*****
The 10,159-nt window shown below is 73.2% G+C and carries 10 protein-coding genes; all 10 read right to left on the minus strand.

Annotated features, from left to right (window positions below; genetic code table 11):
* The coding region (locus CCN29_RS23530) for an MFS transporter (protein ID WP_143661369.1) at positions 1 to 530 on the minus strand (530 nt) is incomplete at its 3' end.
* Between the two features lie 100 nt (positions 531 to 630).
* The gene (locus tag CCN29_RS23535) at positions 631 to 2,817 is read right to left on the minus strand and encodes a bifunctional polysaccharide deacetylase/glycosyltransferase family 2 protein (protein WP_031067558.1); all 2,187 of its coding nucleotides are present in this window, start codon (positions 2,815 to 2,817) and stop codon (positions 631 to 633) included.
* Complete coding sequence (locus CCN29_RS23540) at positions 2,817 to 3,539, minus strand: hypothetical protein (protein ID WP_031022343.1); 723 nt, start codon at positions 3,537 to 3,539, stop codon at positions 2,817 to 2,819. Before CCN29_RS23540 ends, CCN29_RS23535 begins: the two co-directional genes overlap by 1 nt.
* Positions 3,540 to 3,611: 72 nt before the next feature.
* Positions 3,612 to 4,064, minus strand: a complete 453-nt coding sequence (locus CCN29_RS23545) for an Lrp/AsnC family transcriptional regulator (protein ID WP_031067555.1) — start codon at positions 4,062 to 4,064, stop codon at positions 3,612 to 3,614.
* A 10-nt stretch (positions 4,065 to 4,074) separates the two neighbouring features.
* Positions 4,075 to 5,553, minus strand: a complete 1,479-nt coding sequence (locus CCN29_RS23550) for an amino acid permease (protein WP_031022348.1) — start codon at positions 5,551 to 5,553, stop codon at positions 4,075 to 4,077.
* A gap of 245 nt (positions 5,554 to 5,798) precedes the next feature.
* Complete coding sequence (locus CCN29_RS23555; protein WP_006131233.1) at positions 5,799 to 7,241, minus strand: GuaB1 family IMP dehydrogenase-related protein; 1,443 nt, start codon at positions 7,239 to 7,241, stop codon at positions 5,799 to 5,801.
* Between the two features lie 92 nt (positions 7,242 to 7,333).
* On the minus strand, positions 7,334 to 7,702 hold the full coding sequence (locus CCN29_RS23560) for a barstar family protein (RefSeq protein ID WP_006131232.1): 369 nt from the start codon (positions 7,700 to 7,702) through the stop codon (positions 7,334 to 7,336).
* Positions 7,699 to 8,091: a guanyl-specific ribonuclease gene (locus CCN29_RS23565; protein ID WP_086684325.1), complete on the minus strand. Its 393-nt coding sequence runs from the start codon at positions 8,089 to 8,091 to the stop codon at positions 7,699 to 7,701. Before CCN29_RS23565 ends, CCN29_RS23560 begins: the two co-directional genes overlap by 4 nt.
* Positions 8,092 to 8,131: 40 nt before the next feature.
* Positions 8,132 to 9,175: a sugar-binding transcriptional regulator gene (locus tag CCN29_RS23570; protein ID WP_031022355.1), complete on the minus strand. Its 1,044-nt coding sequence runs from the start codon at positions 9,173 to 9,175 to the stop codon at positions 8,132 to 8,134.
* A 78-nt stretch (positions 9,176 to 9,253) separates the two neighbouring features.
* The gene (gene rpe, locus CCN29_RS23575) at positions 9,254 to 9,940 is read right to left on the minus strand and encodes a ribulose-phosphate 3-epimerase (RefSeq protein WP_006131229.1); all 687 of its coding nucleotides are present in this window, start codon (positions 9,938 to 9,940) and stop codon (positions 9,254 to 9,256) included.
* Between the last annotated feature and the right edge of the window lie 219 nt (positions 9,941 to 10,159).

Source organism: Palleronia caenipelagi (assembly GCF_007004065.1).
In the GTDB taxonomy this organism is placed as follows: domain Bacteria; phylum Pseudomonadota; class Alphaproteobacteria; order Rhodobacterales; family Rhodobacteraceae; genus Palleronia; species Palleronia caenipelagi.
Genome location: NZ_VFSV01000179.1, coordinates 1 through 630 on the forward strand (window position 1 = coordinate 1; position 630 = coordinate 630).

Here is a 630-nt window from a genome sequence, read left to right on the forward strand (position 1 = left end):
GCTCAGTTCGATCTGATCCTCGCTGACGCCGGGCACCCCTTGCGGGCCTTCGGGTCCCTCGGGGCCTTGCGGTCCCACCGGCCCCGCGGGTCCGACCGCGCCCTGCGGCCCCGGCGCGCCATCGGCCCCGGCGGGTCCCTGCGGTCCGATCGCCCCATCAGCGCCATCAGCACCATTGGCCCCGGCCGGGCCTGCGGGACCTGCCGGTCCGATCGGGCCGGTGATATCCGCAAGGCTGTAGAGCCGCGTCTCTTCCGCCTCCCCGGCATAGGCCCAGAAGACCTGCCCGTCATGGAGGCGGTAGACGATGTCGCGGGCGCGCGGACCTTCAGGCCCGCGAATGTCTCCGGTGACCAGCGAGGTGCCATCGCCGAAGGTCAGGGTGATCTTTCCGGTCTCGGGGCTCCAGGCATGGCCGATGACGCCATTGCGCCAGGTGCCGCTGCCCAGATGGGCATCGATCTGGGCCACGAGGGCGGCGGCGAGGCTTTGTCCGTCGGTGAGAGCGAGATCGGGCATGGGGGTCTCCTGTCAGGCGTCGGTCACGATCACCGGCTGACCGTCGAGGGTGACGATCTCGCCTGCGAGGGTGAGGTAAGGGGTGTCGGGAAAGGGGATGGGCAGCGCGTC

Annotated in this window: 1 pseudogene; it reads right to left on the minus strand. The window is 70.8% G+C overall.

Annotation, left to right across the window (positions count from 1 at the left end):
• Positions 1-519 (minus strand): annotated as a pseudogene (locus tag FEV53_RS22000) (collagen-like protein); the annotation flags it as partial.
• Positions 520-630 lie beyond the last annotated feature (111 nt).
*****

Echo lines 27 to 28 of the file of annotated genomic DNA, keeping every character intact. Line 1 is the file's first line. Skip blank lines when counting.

Annotation, left to right across the window (positions count from 1 at the left end):
• Positions 1-519 (minus strand): annotated as a pseudogene (locus tag FEV53_RS22000) (collagen-like protein); the annotation flags it as partial.